Foods that boost collagen and make you look younger

Dr. Janet Zand

November 27, 2020

For the last few years, collagen has been all the rage in the beauty industry. Solutions range from creams and serums to supplements and injections. But did you know that one of the best ways to get collagen is from your diet?

It’s true. You see, your body produces its own collagen naturally from your diet. It does this by breaking down collagen from food sources into its constituent amino acids. Then it uses those amino acids to build its own collagen.

So here are the most collagen-rich foods to ensure that you give your body what it needs to keep your skin, hair, and nails healthy and youthful.


Fish contains the most abundant type of collagen in the body, type I collagen. Type I collagen is particularly high in the amino acids glycine and proline. And it is the type that literally makes up your skin.

Fish collagen is also one of the easiest types of collagen for your body to absorb. In fact, a study found that fish collagen is absorbed into the body 1.5 times more efficiently than collagen from beef or pork. Wild fish vs. farm raised fish has been shown to contain higher nutrient density in addition to collagen.

By the way, if you’re eating fish, make sure that you eat at least some of the skin. It’s very high in collagen. In fact, doctors even use fish skin to treat patients with severe burn wounds. They do it by placing fish skin on the wounds to transfer collagen to wounds and heal them.


As you know, chicken is a good source of protein. And when broken down, this protein provides your body with lots of amino acids that support collagen production.

To boost your collagen production further, opt for eating chicken wings and thighs (preferably organic) over breasts. These parts of the chicken have more connective tissues and thus more collagen.

As with fish, make sure to eat some of the skin, as it is a great source of collagen.


Eggs have collagen in their whites and in the yolks. And the whites are particularly rich in the amino acids glycine and proline. These are two of the main amino acids that make up collagen.

Eggs also provide your body with other nutrients that support collagen production like sulfur, vitamin E, and B vitamins. Without these ingredients collagen production either decreases or cannot take place. Chickens allowed to roam, free range or pastured, have been shown to have higher nutrient density than commercially raised chickens.

Fruits and Vegetables

Fruits and vegetables do not contain collagen like fish, meat, and eggs. But they do contain a number ofingredients necessary for collagen production. Here are the important fruits and veggies you need to know about.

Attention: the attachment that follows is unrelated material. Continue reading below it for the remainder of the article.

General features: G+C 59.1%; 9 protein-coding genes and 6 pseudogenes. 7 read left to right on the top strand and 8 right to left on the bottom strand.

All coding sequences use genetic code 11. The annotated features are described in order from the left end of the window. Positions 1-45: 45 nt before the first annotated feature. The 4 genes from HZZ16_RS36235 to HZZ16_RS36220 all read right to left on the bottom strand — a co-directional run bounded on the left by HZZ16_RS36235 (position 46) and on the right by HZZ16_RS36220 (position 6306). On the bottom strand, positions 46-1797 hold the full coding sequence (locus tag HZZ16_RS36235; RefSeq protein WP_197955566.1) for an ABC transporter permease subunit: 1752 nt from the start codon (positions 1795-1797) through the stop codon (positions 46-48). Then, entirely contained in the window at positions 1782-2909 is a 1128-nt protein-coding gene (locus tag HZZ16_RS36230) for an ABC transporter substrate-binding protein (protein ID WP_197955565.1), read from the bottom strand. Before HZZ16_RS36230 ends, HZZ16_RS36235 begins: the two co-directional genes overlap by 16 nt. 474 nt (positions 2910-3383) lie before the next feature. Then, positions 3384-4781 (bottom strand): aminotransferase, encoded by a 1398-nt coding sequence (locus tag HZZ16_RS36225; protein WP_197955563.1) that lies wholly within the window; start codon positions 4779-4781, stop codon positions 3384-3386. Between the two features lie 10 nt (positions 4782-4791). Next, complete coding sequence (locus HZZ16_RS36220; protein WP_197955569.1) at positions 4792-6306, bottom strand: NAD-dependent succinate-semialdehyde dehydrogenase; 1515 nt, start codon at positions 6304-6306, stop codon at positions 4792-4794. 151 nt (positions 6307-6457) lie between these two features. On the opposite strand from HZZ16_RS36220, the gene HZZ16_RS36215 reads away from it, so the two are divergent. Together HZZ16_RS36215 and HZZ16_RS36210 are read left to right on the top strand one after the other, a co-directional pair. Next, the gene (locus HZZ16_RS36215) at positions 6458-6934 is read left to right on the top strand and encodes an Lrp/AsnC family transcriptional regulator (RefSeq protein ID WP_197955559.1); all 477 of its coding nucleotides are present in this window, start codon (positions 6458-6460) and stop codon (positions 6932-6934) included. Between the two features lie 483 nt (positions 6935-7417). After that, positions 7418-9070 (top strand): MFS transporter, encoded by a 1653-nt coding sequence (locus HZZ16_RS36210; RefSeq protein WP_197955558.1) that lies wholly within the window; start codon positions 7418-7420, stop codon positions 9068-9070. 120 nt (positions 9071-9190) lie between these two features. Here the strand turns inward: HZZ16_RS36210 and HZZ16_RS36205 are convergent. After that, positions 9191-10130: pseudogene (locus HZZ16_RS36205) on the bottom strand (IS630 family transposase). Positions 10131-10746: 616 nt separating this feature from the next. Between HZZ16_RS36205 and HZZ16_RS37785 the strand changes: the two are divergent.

Citrus and berries. Citrus and berries are rich in vitamin C, which plays a vital role in building collagen. When you don’t get enough vitamin C, your collagen production decreases. Vitamin C is also critical for protecting against skin dryness, wrinkles and sagging.

Berries also contain ellagic acid, which protects your skin from the aging effects of the sun.

Leafy green vegetables. Leafy greens like kale, spinach and swiss chard are a great source of chlorophyll. Chlorophyll is what gives leafy greens their green pigment. One study found that chlorophyll improved wrinkles and skin elasticity in women.

But that’s not all chlorophyll does. It also increases your body’s levels of procollagen, a precursor to collagen. In addition to this, leafy greens are a great source of vitamins A, C, and E, and other collagen boosting minerals.

Garlic. Not only is garlic delicious, but it boosts your collagen production too. It contains sulfur, a critical ingredient in the collagen building process.

Tomato and bell peppers. These vegetables are high in vitamin C, and like many other red vegetables they contain lycopene. Lycopene is an antioxidant that protects the collagen in your skin from free radicals.

Avocado. Avocado is high in copper. Copper, along with vitamin C and zinc are some of the most important nutrients in collagen production. Copper is essential for maintaining elasticity in your connective tissues, which includes your skin.

Beans and nuts

Beans have a number of amino acids that support collagen synthesis. They’re also rich in copper and other minerals such as zinc and manganese. These minerals are key components in the production of collagen.

Soybeans in particular have been found to protect against skin damage and get rid of wrinkles.

Nuts, like walnuts and almonds, and seeds like pumpkin and chia, are an easy way to get important minerals like magnesium, copper and zinc in your diet.

Try to include these foods in your diet. Your skin will thank you!

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